In the world of tasks and to-dos, there’s nothing quite as satisfying as completing a checklist (amirite?). I certainly believe this is true—which means, I can check “being right” off of my list of to-dos for today. Cha-ching! But, enough about me. If you’re starting a physical therapy clinic, you’ve probably got enough tasks floating around in your mind to make a list a mile long—and that list has to cover all of your bases. Feeling overwhelmed? I totally understand. And to help ease some of that stress, I whipped up a little housewarming—er, clinicwarming?—gift for you: a checklist of everything you need to accomplish before you open your clinic’s doors. (Fair warning: You may end up with some serious hand cramps from checking all these boxes.)

Speaking of fair warnings: Please note that this is general information only, and we do not intend for you to use any of it as legal advice or guidance—nor do we intend for you to use it in lieu of seeking appropriate legal counsel. In fact, if you want to be sure all of your ducks are in a row—or if you’re not a fan of checklists—you can hire an attorney who specializes in business formation to handle a lot of these tasks on your behalf.

The PT’s Guide to Software Implementation and Training - Regular BannerThe PT’s Guide to Software Implementation and Training - Small Banner

□ Create a Business Plan

To start, let’s assume you’ve done your research and decided it’s feasible to open a clinic in your area. The next step in the process is to create a business plan. What’s a business plan, you ask? Heidi Jannenga, PT, DPT, ATC/L, explains that “a business plan is a formal document that contains every detail about your business—including market assumptions; operations, sales, financing, and hiring plans; and your values and goals. This document will serve as the foundation for your business as well as the driver. It will act as a baseline for monitoring your growth.” Thus, this is a step you can’t skip. Every business owner needs to craft a plan before he or she moves forward—especially if the business has more than one founder (e.g., a partnership).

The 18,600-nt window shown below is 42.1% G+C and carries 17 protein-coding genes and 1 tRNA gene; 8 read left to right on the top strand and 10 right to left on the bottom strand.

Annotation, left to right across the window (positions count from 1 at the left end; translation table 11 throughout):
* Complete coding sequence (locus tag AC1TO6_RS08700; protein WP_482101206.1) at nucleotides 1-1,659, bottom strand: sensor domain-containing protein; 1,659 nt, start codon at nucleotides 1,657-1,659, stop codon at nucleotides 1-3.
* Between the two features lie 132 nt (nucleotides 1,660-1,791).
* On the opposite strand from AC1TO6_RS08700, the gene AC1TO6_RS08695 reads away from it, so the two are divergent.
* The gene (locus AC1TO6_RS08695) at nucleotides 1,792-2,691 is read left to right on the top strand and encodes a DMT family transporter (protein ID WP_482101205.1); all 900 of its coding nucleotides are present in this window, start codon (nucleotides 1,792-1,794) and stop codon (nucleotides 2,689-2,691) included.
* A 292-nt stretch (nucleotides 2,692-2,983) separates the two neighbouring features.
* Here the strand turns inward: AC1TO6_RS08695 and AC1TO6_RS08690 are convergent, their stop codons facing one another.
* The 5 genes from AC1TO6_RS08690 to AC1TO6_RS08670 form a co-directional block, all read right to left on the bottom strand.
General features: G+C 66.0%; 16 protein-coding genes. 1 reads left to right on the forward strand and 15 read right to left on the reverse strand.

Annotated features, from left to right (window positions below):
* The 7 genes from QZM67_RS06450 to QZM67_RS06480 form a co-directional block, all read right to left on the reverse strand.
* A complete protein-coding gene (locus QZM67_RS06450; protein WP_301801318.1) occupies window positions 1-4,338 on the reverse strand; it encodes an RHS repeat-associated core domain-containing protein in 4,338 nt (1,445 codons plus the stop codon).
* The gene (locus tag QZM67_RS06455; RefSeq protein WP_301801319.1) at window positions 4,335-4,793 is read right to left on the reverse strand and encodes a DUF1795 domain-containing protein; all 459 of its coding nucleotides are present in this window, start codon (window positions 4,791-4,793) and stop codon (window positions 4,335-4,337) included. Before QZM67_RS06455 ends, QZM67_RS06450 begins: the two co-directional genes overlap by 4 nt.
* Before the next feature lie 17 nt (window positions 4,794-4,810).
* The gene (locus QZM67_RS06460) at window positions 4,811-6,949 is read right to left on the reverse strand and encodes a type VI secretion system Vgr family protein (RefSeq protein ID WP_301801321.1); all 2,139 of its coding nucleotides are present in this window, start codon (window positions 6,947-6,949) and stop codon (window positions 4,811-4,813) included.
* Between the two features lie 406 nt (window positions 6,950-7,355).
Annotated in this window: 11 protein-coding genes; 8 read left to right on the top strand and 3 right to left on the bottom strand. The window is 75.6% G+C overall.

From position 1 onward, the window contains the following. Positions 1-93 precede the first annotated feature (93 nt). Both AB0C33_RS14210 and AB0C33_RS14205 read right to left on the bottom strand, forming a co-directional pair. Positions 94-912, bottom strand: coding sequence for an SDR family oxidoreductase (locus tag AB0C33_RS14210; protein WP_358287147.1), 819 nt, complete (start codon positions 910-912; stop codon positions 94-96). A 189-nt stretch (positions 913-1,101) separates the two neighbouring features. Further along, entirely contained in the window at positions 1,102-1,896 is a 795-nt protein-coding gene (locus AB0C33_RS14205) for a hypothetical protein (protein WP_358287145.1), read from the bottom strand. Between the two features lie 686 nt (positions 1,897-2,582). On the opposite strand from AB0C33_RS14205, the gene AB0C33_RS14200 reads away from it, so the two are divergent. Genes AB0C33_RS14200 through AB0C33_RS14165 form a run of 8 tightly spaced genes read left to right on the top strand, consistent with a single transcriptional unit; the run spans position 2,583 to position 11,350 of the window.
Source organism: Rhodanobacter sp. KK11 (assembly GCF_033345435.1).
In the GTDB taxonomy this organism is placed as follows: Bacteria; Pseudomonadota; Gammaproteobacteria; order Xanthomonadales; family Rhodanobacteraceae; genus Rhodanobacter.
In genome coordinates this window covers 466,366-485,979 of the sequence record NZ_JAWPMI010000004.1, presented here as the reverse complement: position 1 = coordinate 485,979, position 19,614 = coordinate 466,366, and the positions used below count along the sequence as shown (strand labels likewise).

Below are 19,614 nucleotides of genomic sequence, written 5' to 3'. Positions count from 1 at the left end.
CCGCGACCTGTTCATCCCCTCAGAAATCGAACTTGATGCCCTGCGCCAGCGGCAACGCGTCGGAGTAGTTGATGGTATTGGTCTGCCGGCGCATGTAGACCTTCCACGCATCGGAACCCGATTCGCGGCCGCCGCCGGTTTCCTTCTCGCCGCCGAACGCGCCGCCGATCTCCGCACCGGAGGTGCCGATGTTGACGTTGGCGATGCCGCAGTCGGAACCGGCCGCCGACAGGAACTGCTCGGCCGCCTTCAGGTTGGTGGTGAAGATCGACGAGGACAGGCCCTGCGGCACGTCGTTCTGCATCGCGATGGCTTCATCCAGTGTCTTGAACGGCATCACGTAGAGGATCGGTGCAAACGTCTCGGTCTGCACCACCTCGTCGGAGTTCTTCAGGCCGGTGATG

□ Finance Your Business

If you want to open a new physical therapy practice, you’re gonna need some cash money. And if you don’t have enough money in savings—which is understandable—you’re likely going to need to take out a small business loan to fund your dream. (For a comprehensive guide on how to secure a small business loan—as well as reviews of several popular lenders—check out this resource.) In this Forbes article, the author explains the perks of going this financial route: “If you need a significant amount of capital to fund your business, a small business loan can provide hundreds of thousands of dollars at a relatively low interest rate.” To get the best rates, this same article suggests looking to a local lender, rather than a larger corporate bank.

□ Determine a Location

When realtors tout “location, location, location” as the most important factor in property value, they aren’t kidding. And that’s certainly true in the private practice world, because where you decide to set up shop can make or break your business. To figure out where you should put down your PT roots, ask yourself the following questions (as adapted from this guide):

  • What will you do to set yourself apart from competitors in your area?
  • How many potential patients are in your ideal location?
  • What are the tax implications and fees for your area (state, city, and county)?
  • Will you receive frequent referrals from providers in that area?
  • What’s the demographic of the population in that area?

And finally, as you’re looking at potential spaces, make sure you consider how much square footage you’ll actually need for treatment. If you can make do in a smaller space—or if you have the option of subletting a space from another health professional—you may be better off doing so.

□ Claim a Business Name

Picking a name for your business is one of the most exciting parts of starting a new endeavor. But, before you go to Kinkos and print yourself 1,000 business cards, you really should do some research (womp, womp). That’s because picking a name that reflects your identity—and ensuring that name is properly registered and protected—is crucial for your business. And this process may take some time. Don’t forget: you also have to consider the online availability for your business’s name, too. So, how do you go about selecting a business name the right way? Here’s what you need to do:

  • Think about how you want your name to look and sound—and what emotion you want to convey with your brand.
  • Search the Internet to see if your awesome naming idea has already been claimed.